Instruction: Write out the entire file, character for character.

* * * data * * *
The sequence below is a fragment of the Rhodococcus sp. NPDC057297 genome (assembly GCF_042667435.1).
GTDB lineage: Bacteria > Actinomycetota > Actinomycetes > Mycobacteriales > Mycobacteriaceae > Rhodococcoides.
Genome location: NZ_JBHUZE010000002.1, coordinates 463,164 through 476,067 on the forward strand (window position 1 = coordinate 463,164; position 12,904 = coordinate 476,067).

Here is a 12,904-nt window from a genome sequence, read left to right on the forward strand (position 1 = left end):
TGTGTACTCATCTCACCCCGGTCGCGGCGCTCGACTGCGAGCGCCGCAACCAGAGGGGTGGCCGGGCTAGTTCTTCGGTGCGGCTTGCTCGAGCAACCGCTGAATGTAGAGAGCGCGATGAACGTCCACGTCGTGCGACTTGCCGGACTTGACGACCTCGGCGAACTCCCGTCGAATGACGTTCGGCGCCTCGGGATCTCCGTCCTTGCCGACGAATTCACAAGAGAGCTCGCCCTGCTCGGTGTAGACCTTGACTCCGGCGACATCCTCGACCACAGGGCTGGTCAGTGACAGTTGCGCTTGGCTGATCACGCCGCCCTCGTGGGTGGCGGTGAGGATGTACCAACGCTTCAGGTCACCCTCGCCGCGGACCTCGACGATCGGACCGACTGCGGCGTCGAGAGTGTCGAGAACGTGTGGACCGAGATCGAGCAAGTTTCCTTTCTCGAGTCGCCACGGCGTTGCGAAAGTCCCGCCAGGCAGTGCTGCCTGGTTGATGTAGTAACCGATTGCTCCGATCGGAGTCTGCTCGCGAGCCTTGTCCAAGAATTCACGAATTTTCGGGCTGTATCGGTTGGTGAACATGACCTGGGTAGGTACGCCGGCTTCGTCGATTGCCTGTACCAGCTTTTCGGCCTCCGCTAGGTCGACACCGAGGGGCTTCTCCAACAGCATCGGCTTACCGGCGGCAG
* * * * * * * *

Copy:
The sequence below is a fragment of the Rhodococcus sp. NPDC057297 genome (assembly GCF_042667435.1).
GTDB lineage: Bacteria > Actinomycetota > Actinomycetes > Mycobacteriales > Mycobacteriaceae > Rhodococcoides.
Genome location: NZ_JBHUZE010000002.1, coordinates 463,164 through 476,067 on the forward strand (window position 1 = coordinate 463,164; position 12,904 = coordinate 476,067).

Here is a 12,904-nt window from a genome sequence, read left to right on the forward strand (position 1 = left end):
TGTGTACTCATCTCACCCCGGTCGCGGCGCTCGACTGCGAGCGCCGCAACCAGAGGGGTGGCCGGGCTAGTTCTTCGGTGCGGCTTGCTCGAGCAACCGCTGAATGTAGAGAGCGCGATGAACGTCCACGTCGTGCGACTTGCCGGACTTGACGACCTCGGCGAACTCCCGTCGAATGACGTTCGGCGCCTCGGGATCTCCGTCCTTGCCGACGAATTCACAAGAGAGCTCGCCCTGCTCGGTGTAGACCTTGACTCCGGCGACATCCTCGACCACAGGGCTGGTCAGTGACAGTTGCGCTTGGCTGATCACGCCGCCCTCGTGGGTGGCGGTGAGGATGTACCAACGCTTCAGGTCACCCTCGCCGCGGACCTCGACGATCGGACCGACTGCGGCGTCGAGAGTGTCGAGAACGTGTGGACCGAGATCGAGCAAGTTTCCTTTCTCGAGTCGCCACGGCGTTGCGAAAGTCCCGCCAGGCAGTGCTGCCTGGTTGATGTAGTAACCGATTGCTCCGATCGGAGTCTGCTCGCGAGCCTTGTCCAAGAATTCACGAATTTTCGGGCTGTATCGGTTGGTGAACATGACCTGGGTAGGTACGCCGGCTTCGTCGATTGCCTGTACCAGCTTTTCGGCCTCCGCTAGGTCGACACCGAGGGGCTTCTCCAACAGCATCGGCTTACCGGCGGCAG